• By Bobby Golden and Dan Roach •
Producing rice in a “rowed-up” manner as other row crops such as corn, soybean and cotton, was a foreign concept just a couple of years ago. Row rice or furrow-irrigated rice was initially investigated by Mississippi State University researchers as an alternative to conventional flooded rice production in the 1980s.
Some of you may recall Drs. Joe Street and Ted Miller worked with Clarksdale’s Leon Bramlett to explore the agronomics of furrow-irrigated rice. Bramlett wanted an alternate crop to raise on his traditional cotton farm. The idea of furrow-irrigated rice began in Mississippi.
This was long before the introduction of the “new” rice herbicides Facet, Command, Newpath and Clearpath, and issues with weed control ultimately led to the abandonment of the concept. Today, there is tremendous interest in growing furrow-irrigated rice compared to growing rice in a typical flooded environment.
In 2016, the MSU Irrigation team, due to producer demand, started investigating furrow-irrigated rice. Graduate student Lee Atwill has completed two years of small-plot research at the Delta Research and Extension center in Stoneville. A summary of his research is presented below.
Atwill investigated both a conventional and the Clearfield herbicide system using three rice cultivars: CL151, Rex and XL745 (RiceTec). Six different rice irrigation treatments were also included: a continuous flood, an optimized AWD (alternate wetting and drying) treatment allowing the flood to recede to 4 inches below the soil surface while maintaining flood water on the bottom side of the plots, 4 inches below the soil surface, 8 inches below the soil surface, 12 inches below the soil surface, and 16”= inches below the soil surface.
Water levels in each paddy were monitored using a Pani pipe and irrigations were triggered at each respective threshold. While individual herbicide treatments preformed well in Atwill’s trial, additional scouting may be required for broadleaf weed with implementing row rice.
Nitrogen management was also investigated using the different rice cultivars and irrigation treatments. The results suggest that when nitrogen is applied using a three-way spilt of 50/25/25, highest yields were achieved. The other treatments — 100 percent pre flood, two thirds/one third split and 25/25/25/25 — all resulted in the similar yield. All fertilizer (NBPT treated) applications were applied to wet soils except for the initial pre flood treatments.
Rice yields among irrigation treatments resulted in the continuous flood and optimized AWD treatments producing similar results. All other irrigation plots were statistically similar resulting in a 20 bushel yield decrease compared to continuous flood and optimized AWD.
It should be noted that the optimized AWD allowed the water on the top side of the plots to receded to 4 inches below the soil surface while maintaining flood water on the bottom side of the plots. The other row-rice irrigation treatments differ in that the entire plot was allowed to dry equally from top to bottom. These small-plot trial “worst case” scenarios help explain the yield variation we have seen in the on-farm trial work.
Data from on-farm trials help MSU researchers understand some of the yield perimeters associated with furrow-irrigated rice. If you ask experienced furrow-irrigated rice producers, one thing is clear. They recognize only a small, if any, yield reduction.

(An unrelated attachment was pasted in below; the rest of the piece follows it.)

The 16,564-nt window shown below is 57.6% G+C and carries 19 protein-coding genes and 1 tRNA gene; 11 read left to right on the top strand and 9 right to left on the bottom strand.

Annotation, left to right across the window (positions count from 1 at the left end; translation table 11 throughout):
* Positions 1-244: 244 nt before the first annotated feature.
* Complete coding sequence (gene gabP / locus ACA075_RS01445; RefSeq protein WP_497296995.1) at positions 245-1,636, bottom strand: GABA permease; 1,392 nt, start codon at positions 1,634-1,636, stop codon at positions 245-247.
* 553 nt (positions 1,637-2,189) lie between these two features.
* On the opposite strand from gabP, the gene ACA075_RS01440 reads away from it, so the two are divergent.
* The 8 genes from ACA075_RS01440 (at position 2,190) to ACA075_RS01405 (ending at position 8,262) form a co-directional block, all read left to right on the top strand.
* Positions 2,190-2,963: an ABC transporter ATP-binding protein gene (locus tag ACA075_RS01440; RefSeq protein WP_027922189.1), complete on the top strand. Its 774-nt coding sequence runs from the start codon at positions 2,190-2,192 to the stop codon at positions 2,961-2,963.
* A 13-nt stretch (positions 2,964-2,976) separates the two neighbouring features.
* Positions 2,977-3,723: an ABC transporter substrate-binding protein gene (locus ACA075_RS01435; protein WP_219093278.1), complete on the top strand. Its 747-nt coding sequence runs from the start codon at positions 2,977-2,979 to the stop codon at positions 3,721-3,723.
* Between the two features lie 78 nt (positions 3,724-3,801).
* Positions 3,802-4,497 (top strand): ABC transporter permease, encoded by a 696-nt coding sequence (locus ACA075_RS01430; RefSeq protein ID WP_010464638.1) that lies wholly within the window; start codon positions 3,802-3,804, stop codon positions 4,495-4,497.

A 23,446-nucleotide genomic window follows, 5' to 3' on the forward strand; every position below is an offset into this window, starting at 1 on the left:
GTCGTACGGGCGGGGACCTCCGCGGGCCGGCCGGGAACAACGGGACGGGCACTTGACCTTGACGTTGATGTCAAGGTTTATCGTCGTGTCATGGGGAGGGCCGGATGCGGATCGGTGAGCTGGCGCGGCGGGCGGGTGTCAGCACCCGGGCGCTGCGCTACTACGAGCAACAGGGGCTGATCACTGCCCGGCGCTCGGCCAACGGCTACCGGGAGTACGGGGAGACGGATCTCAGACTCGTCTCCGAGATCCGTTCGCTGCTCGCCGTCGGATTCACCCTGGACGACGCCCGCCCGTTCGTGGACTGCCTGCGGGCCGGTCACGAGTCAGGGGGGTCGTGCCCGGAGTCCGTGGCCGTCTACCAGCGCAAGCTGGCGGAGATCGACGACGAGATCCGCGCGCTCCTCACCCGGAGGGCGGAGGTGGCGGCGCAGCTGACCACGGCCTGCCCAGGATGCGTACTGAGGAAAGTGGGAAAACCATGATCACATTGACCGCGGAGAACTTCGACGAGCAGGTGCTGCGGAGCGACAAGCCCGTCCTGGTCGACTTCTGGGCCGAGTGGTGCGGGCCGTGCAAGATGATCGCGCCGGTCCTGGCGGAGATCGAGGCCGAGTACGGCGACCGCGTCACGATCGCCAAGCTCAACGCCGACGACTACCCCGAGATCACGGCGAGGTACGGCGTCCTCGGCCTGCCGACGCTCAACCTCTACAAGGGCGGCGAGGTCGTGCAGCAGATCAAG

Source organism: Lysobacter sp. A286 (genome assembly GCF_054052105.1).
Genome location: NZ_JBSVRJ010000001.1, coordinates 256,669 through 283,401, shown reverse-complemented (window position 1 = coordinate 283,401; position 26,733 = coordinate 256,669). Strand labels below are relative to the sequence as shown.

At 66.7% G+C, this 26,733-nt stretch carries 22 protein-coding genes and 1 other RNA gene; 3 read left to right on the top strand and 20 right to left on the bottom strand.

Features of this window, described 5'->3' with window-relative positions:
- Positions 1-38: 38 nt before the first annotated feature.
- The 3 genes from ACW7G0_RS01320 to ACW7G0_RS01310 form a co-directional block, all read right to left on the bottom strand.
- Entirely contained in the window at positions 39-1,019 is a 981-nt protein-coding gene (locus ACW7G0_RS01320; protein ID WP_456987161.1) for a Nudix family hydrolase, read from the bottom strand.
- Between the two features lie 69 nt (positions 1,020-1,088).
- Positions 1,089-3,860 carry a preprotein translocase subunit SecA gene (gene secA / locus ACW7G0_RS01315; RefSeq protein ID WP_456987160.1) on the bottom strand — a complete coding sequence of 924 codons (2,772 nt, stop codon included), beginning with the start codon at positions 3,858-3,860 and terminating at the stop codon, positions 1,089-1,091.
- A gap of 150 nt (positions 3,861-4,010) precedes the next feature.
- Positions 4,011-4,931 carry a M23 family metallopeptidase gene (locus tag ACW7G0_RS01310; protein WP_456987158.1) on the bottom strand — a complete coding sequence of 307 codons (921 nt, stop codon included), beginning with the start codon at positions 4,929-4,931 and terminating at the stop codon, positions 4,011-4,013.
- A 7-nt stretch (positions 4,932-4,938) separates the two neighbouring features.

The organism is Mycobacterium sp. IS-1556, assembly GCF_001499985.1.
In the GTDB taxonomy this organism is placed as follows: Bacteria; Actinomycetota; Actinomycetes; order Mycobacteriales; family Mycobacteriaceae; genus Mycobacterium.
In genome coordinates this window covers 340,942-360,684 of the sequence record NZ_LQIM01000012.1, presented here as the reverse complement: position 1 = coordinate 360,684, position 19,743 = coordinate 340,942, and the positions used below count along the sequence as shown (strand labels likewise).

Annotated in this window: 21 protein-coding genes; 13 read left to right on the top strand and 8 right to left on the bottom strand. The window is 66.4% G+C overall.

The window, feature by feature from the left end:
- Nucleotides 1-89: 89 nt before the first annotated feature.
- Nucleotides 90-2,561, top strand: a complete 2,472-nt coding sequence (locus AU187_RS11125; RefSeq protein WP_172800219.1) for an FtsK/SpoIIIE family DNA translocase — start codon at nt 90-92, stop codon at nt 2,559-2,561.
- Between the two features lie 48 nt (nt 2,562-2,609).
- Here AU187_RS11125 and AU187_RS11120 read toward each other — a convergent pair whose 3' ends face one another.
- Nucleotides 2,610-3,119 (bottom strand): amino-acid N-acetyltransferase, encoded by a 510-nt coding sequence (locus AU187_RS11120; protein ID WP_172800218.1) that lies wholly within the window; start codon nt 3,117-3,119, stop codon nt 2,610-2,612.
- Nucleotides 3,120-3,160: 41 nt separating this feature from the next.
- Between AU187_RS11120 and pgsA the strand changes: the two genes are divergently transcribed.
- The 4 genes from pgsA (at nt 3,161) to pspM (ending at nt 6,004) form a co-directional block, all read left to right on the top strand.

MSU researchers, recognizing the significant yield reduction observed in small plot data compared to producer experience, began looking deeper into the on farm data for answers.
The two year furrow-irrigated rice small plot data suggest that a continuous flood irrigation and an optimized AWD (allowing the flood to recede to 4 inches below the soil surface while maintaining flood water on the bottom side of the plots) irrigation yield substantially better than allowing the soil to become dry.
When you think about what actually happens on the farm, each field of furrow-irrigated rice is actually three sub fields. As demonstrated by the example, the top one third is the driest, the middle is similar to the optimized AWD treatments (soupy wet but never dry) and the bottom one third resembles a continuous irrigated field.
This yield map is from a furrow-irrigated field divided by a levee in the center of the field, making essentially two individual fields. Water was held by the levee as well as the flash board riser.
When you break down the yield in each sub section, the top of the field, the driest, yields were reduced by 12 percent. The center part of the field, the optimized AWD section (part that remains soupy) yields were reduced by 7 percent. The section on the bottom side of the field with a continuous flood yielded the highest.
The take-home from this analysis is: furrow-irrigated fields where producers keep the field moist and are holding a continuous flood on the bottom one third of the field can expect a yield reduction in the 8-10 bushel range. Producers where the grade of the field will not allow holding a continuous flood on the bottom side of the field can expect substantial yield losses in the 20-bushel range.
Here is the adjacent conventional levee yield map compared to the row rice field. In this comparison, the whole field average of the row rice field was equal to the conventional levee field. The adjacent conventional levee field was on 0.2 grade with levees every 100 feet, contributing to a lower field average. Fields with grades great than 0.2 can be a good fit for row rice.
Dr. Bobby Golden is an agronomist at the MSU Delta Research and Extension Center in Stoneville. He may be reached at BGolden@drec.msstate.edu. Dan Roach is an Extension research associate at the DREC. The article originally appeared on the Mississippi Crop Situation website.